4.  Why does Paul say, “as it is written” in Romans 3:10 and then string together single sentences from no less than six places in the Bible, stringing them together as if they are one statement? Does he truly represent it “as it is written?” Are his conclusions the same as the original? Just because you take many parts of scripture and “string” it together doesn’t make it implicitly wrong.  If you take all of those pieces out of context you can be wrong.  For instance, scripture says that Judas hung himself, scripture also says “go and do ye likewise”, and it also says “whatever you do, do quickly”.  But by taking all of those things out of context, I’ve constructed a false thought.  If, however, I say “God is the great I AM”, “He is the author and sustainer of life”, “He created the world and all that is in it”, have I created a false statement?  No.  Paul has not done this in Romans 10.  His writing is completely on par with what was written in Psalms and other places throughout scripture.  Man CANNOT be righteous all by himself.  The whole point of the Roman letter was to explain to those Jews who had become Christians that they were no better than the Gentiles who had become Christians.  That God has put us all on equal footing under Jesus and that it is only through Christ that we can be justified.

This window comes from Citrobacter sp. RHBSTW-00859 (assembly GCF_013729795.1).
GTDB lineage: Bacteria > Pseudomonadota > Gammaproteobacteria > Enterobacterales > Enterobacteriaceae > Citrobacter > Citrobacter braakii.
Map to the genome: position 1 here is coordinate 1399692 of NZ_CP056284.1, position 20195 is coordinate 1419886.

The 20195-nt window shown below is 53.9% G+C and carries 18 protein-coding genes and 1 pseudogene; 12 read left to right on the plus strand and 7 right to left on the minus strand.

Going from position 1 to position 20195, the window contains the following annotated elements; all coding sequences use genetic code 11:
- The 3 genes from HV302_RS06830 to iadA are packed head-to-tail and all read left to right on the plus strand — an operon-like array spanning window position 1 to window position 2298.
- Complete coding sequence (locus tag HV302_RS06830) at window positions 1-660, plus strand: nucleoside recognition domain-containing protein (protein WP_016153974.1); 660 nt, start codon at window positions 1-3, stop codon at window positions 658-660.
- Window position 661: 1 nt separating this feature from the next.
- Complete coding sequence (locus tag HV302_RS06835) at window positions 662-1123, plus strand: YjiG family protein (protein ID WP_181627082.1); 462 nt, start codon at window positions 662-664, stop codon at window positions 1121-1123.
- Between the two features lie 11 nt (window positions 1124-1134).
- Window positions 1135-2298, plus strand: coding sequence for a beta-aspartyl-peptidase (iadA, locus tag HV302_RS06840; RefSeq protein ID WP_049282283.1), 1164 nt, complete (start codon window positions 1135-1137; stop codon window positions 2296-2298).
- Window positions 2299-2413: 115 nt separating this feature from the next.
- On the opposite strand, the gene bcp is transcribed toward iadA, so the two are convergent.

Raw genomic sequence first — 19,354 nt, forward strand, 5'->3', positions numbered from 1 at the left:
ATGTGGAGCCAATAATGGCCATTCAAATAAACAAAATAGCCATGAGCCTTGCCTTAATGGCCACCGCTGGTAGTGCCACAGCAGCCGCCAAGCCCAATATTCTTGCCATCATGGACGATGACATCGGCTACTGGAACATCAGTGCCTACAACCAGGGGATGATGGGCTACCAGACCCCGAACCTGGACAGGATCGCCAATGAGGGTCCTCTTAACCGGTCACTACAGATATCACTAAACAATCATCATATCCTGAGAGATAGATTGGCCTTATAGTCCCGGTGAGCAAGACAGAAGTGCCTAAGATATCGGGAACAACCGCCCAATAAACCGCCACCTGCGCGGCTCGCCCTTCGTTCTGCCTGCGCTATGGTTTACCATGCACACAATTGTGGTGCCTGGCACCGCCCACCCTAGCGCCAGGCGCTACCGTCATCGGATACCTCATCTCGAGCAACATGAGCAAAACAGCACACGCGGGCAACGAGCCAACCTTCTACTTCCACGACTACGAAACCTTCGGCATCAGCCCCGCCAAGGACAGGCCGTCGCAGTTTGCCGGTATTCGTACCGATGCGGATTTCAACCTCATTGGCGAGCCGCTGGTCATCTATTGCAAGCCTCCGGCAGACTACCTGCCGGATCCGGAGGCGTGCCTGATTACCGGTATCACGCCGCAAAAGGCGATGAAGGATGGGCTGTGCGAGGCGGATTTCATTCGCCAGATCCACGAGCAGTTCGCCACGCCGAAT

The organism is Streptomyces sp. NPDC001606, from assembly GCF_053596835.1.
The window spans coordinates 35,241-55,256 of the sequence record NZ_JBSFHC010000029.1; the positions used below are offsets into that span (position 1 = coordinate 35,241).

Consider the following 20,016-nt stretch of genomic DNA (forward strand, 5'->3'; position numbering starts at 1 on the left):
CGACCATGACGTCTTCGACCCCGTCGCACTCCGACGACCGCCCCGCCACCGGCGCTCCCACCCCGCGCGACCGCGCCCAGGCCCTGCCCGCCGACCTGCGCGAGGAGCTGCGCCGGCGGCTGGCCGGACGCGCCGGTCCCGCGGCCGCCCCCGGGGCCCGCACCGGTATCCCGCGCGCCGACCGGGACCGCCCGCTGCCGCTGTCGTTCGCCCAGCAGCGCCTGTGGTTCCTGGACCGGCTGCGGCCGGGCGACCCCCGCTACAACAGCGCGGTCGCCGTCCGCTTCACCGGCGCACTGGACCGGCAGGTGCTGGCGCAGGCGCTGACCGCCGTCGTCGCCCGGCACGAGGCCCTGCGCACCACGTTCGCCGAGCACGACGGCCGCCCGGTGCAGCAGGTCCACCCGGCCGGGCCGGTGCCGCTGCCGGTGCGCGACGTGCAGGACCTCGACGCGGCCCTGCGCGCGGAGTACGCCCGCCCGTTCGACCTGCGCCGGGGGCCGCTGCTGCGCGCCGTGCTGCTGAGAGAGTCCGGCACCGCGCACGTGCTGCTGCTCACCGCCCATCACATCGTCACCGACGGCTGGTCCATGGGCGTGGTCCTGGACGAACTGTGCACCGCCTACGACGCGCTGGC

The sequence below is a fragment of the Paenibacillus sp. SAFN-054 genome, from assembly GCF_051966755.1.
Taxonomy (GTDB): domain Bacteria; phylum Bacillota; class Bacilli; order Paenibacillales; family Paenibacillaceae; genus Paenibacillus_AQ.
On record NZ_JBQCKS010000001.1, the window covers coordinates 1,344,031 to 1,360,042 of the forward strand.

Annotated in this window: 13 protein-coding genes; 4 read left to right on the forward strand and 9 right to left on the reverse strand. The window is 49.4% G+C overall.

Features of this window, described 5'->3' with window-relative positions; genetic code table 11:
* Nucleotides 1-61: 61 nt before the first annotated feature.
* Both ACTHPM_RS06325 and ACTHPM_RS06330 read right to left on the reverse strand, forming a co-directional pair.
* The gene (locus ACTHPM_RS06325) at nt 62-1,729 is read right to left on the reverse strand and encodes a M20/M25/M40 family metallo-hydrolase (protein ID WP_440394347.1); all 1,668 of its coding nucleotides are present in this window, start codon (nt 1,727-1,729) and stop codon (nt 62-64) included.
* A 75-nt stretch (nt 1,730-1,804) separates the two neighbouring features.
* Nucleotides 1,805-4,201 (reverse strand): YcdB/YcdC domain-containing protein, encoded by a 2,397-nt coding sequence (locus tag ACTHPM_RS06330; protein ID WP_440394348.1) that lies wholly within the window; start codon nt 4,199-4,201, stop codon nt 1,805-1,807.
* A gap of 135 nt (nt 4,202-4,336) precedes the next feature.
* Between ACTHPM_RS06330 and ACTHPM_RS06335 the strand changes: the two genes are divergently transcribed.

5.  Why does Paul quote the “old testament” at all if it is not authoritative? Whoever said the Old Testament is non-authoritative?  I think this question is misleading.  I think the underlying question goes something like this:  “Christians think that you don’t have to obey the precepts of the Old Testament anymore.  What do you think about this?”  I’ll answer that question in a separate writing.